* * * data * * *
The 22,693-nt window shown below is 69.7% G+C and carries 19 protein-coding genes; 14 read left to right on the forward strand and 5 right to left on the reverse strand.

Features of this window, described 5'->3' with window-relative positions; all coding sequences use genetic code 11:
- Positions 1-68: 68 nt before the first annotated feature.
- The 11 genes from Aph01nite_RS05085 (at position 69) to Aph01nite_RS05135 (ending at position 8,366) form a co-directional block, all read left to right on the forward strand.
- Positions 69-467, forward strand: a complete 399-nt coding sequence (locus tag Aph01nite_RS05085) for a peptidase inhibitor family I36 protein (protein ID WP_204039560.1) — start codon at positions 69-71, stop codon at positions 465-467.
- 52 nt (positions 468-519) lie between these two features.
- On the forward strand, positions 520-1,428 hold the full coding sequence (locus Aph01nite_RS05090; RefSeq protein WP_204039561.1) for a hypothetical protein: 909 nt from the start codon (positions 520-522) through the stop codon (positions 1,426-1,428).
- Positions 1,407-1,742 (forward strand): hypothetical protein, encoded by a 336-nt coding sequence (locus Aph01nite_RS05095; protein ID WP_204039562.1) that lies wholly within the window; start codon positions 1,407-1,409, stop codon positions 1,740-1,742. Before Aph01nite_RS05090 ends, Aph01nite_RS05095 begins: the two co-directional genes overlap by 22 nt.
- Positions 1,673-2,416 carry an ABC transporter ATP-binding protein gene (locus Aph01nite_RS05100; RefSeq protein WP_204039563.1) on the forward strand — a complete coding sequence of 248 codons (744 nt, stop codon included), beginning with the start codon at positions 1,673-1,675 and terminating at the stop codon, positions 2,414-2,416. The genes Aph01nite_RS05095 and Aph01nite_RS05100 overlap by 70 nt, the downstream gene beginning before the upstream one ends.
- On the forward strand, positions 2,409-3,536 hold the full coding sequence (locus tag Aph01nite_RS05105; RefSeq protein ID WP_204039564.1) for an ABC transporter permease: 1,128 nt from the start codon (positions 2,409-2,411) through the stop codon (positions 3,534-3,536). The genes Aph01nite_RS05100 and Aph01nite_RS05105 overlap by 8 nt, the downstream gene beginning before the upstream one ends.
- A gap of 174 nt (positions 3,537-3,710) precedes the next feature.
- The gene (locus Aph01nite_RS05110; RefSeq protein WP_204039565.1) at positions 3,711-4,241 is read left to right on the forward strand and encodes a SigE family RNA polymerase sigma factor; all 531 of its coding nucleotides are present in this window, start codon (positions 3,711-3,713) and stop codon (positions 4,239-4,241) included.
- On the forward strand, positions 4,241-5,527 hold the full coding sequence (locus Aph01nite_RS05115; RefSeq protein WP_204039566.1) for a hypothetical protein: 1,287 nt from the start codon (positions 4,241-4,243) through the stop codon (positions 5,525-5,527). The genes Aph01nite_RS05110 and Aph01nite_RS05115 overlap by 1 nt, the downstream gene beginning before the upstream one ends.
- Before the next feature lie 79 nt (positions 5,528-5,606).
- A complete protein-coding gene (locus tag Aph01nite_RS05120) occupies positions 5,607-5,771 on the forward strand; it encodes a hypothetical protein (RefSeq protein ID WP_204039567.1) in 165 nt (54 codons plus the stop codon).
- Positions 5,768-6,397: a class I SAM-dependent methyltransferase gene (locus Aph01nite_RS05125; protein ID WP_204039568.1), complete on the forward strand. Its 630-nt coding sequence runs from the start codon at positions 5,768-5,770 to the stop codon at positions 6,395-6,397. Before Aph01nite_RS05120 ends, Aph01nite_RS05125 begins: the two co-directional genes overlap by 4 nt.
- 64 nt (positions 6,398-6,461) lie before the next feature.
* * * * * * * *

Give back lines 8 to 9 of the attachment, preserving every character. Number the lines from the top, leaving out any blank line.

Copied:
- Positions 1,407-1,742 (forward strand): hypothetical protein, encoded by a 336-nt coding sequence (locus Aph01nite_RS05095; protein ID WP_204039562.1) that lies wholly within the window; start codon positions 1,407-1,409, stop codon positions 1,740-1,742. Before Aph01nite_RS05090 ends, Aph01nite_RS05095 begins: the two co-directional genes overlap by 22 nt.
- Positions 1,673-2,416 carry an ABC transporter ATP-binding protein gene (locus Aph01nite_RS05100; RefSeq protein WP_204039563.1) on the forward strand — a complete coding sequence of 248 codons (744 nt, stop codon included), beginning with the start codon at positions 1,673-1,675 and terminating at the stop codon, positions 2,414-2,416. The genes Aph01nite_RS05095 and Aph01nite_RS05100 overlap by 70 nt, the downstream gene beginning before the upstream one ends.